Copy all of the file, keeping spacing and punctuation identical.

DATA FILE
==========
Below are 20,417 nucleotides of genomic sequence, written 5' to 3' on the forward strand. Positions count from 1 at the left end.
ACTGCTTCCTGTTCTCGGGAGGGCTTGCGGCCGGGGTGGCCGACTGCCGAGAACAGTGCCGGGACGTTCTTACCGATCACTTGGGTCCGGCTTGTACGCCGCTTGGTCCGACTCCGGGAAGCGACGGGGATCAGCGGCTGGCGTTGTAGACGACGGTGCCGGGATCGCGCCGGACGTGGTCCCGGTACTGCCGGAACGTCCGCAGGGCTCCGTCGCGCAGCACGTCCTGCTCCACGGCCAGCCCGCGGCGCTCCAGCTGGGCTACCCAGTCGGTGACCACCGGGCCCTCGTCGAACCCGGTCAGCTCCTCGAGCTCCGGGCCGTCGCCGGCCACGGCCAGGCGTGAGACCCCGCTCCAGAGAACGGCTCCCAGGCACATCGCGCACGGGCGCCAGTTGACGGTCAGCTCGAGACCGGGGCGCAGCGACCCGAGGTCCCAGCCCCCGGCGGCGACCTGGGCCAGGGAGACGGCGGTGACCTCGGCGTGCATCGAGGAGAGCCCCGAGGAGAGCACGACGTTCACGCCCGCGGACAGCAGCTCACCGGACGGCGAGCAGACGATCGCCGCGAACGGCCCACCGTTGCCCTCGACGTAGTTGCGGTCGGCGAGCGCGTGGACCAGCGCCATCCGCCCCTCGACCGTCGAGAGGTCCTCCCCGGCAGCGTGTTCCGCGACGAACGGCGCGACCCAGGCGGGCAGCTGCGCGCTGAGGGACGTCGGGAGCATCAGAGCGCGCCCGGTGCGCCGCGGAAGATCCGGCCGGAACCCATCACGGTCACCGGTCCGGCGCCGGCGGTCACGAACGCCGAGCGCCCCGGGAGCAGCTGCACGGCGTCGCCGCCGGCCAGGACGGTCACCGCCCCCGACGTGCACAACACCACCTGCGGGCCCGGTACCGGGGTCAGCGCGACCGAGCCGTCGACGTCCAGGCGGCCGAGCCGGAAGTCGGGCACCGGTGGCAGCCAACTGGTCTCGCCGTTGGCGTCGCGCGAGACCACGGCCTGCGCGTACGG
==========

Below are 20,417 nucleotides of genomic sequence, written 5' to 3' on the forward strand. Positions count from 1 at the left end.
ACTGCTTCCTGTTCTCGGGAGGGCTTGCGGCCGGGGTGGCCGACTGCCGAGAACAGTGCCGGGACGTTCTTACCGATCACTTGGGTCCGGCTTGTACGCCGCTTGGTCCGACTCCGGGAAGCGACGGGGATCAGCGGCTGGCGTTGTAGACGACGGTGCCGGGATCGCGCCGGACGTGGTCCCGGTACTGCCGGAACGTCCGCAGGGCTCCGTCGCGCAGCACGTCCTGCTCCACGGCCAGCCCGCGGCGCTCCAGCTGGGCTACCCAGTCGGTGACCACCGGGCCCTCGTCGAACCCGGTCAGCTCCTCGAGCTCCGGGCCGTCGCCGGCCACGGCCAGGCGTGAGACCCCGCTCCAGAGAACGGCTCCCAGGCACATCGCGCACGGGCGCCAGTTGACGGTCAGCTCGAGACCGGGGCGCAGCGACCCGAGGTCCCAGCCCCCGGCGGCGACCTGGGCCAGGGAGACGGCGGTGACCTCGGCGTGCATCGAGGAGAGCCCCGAGGAGAGCACGACGTTCACGCCCGCGGACAGCAGCTCACCGGACGGCGAGCAGACGATCGCCGCGAACGGCCCACCGTTGCCCTCGACGTAGTTGCGGTCGGCGAGCGCGTGGACCAGCGCCATCCGCCCCTCGACCGTCGAGAGGTCCTCCCCGGCAGCGTGTTCCGCGACGAACGGCGCGACCCAGGCGGGCAGCTGCGCGCTGAGGGACGTCGGGAGCATCAGAGCGCGCCCGGTGCGCCGCGGAAGATCCGGCCGGAACCCATCACGGTCACCGGTCCGGCGCCGGCGGTCACGAACGCCGAGCGCCCCGGGAGCAGCTGCACGGCGTCGCCGCCGGCCAGGACGGTCACCGCCCCCGACGTGCACAACACCACCTGCGGGCCCGGTACCGGGGTCAGCGCGACCGAGCCGTCGACGTCCAGGCGGCCGAGCCGGAAGTCGGGCACCGGTGGCAGCCAACTGGTCTCGCCGTTGGCGTCGCGCGAGACCACGGCCTGCGCGTACGG